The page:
Late dating of Mark: How far would you go? And what are your arguments?

Discussion about the New Testament, apocrypha, gnostics, church fathers, Christian origins, historical Jesus or otherwise, etc.
Kunigunde Kreuzerin
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Re: The Best Bad Reason To Date The Gospels

Post by Kunigunde Kreuzerin » Mon Oct 26, 2020 9:34 am

.
Thanks to everyone who participated so far.

The dating by our forum-colleagues is based on (supposed) internal references in GMark to historical events and circumstances (outhouse, Bernard Muller, Stephan Huller, Giuseppe, Charles Wilson, perseusomega9) or references in GMark to other texts as sources (Paul the Uncertain, mlinssen, Giuseppe) and external references in other texts (Ken Olson, JoeWallack).

First, it seems to me that Joe is right that Justin is the established terminus ante quem.
JoeWallack wrote:
Sat Oct 24, 2020 12:15 pm
The starting ending point is Justin Martyr:

Why not Papias?

My problem with Papias is that we have no extant writings from him and - as long as I haven't missed anything - only Eusebius claimed that Papias already reported that Mark wrote his Gospel as the interpreter of Peter.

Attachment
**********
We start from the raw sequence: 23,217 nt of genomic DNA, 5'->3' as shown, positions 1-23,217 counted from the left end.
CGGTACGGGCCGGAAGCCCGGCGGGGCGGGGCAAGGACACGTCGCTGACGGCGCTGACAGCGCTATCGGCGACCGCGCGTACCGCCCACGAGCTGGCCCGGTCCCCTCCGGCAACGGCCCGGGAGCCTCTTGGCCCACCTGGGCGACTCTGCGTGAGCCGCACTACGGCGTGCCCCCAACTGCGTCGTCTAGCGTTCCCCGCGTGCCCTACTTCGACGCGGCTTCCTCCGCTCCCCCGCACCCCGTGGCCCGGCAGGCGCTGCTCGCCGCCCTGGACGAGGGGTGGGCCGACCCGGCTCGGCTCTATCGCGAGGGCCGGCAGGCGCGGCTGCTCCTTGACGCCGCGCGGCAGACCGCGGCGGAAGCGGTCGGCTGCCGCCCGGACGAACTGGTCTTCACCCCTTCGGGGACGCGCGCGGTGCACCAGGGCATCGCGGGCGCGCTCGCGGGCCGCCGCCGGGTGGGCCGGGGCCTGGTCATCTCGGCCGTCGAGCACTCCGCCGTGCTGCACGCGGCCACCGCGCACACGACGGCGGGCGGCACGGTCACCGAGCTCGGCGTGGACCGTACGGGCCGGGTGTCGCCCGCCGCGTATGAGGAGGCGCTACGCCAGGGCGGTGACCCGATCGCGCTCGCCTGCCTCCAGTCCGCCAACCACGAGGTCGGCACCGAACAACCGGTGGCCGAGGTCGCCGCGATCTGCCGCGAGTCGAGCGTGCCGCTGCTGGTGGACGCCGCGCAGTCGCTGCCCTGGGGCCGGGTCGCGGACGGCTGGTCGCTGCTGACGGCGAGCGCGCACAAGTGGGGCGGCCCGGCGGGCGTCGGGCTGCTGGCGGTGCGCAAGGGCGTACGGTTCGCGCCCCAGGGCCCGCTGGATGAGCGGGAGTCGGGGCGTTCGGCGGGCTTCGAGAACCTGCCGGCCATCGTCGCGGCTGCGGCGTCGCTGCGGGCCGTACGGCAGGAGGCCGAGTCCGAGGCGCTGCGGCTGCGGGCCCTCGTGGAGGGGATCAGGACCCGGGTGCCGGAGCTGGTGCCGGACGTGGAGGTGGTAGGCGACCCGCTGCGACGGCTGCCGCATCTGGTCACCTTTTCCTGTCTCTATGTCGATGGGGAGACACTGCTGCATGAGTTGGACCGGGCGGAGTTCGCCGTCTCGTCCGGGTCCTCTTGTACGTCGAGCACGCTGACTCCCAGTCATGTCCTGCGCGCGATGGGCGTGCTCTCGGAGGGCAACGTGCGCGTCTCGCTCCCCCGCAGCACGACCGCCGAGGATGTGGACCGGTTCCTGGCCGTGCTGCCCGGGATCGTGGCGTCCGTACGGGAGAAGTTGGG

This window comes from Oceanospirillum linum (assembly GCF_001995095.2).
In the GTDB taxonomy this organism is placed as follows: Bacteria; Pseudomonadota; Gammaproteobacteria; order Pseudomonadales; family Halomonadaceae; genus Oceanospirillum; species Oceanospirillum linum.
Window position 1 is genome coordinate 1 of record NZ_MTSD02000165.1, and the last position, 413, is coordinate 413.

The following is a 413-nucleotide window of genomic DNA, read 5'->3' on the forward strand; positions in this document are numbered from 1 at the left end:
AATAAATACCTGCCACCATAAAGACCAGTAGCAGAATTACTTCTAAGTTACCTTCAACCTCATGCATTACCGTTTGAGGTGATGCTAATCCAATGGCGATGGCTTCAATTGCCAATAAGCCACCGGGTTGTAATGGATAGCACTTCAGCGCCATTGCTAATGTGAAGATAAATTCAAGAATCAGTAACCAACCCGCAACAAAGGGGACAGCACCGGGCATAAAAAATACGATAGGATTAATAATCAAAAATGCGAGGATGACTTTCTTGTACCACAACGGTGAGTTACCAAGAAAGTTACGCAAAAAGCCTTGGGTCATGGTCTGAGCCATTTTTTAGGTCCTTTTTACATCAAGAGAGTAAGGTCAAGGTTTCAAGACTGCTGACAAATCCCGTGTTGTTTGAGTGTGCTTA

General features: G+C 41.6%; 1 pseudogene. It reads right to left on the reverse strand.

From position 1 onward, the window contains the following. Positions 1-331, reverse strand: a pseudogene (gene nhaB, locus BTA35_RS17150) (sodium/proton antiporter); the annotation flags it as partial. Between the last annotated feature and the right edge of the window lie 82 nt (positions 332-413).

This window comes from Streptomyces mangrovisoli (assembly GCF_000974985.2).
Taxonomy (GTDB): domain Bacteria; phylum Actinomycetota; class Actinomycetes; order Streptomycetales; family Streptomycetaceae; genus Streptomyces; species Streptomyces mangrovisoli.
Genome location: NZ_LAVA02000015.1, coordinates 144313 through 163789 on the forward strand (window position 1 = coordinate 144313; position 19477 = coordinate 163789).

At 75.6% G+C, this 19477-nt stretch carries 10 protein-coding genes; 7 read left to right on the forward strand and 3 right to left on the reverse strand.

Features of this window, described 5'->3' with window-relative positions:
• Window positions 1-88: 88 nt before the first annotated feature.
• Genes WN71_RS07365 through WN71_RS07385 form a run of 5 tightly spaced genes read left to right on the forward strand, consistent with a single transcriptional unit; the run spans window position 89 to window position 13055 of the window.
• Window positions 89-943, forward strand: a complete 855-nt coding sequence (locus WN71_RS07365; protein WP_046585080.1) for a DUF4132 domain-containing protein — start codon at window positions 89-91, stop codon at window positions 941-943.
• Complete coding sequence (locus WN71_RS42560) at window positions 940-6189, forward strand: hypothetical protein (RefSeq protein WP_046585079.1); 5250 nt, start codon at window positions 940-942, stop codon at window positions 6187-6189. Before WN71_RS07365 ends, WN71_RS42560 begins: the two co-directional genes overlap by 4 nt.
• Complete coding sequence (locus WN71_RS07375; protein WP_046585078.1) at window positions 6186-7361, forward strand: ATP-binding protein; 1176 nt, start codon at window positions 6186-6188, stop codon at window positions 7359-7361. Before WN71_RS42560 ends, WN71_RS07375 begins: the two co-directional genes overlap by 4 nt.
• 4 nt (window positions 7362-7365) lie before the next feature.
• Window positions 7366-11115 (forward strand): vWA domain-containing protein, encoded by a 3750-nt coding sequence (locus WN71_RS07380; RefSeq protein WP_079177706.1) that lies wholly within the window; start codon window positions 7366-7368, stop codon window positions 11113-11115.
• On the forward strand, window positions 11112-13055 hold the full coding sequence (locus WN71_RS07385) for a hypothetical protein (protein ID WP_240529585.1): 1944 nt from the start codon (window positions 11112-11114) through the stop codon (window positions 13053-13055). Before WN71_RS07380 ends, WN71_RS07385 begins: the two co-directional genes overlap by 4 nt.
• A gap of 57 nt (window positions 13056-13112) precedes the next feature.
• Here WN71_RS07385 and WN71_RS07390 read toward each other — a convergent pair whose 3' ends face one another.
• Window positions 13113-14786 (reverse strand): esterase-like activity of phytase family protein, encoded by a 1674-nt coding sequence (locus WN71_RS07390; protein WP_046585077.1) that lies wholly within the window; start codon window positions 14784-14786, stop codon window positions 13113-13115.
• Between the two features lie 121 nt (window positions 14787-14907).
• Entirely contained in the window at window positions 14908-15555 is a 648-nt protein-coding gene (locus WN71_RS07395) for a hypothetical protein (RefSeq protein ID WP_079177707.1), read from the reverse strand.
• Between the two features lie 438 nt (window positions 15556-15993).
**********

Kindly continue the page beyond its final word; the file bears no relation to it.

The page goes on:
Eusebius, History of the Church 3.39.14ff: „Papias gives also in his own work other accounts of the words of the Lord on the authority of Aristion who was mentioned above, and traditions as handed down by the presbyter John; to which we refer those who are fond of learning. But now we must add to the words of his which we have already quoted the tradition which he gives in regard to Mark, the author of the Gospel. “This also the presbyter said: Mark, having become the interpreter of Peter, wrote down accurately, though not in order, whatsoever he remembered of the things said or done by Christ. For he neither heard the Lord nor followed him, but afterward, as I said, he followed Peter, who adapted his teaching to the needs of his hearers, but with no intention of giving a connected account of the Lord’s discourses, so that Mark committed no error while he thus wrote some things as he remembered them. For he was careful of one thing, not to omit any of the things which he had heard, and not to state any of them falsely.” These things are related by Papias concerning Mark.“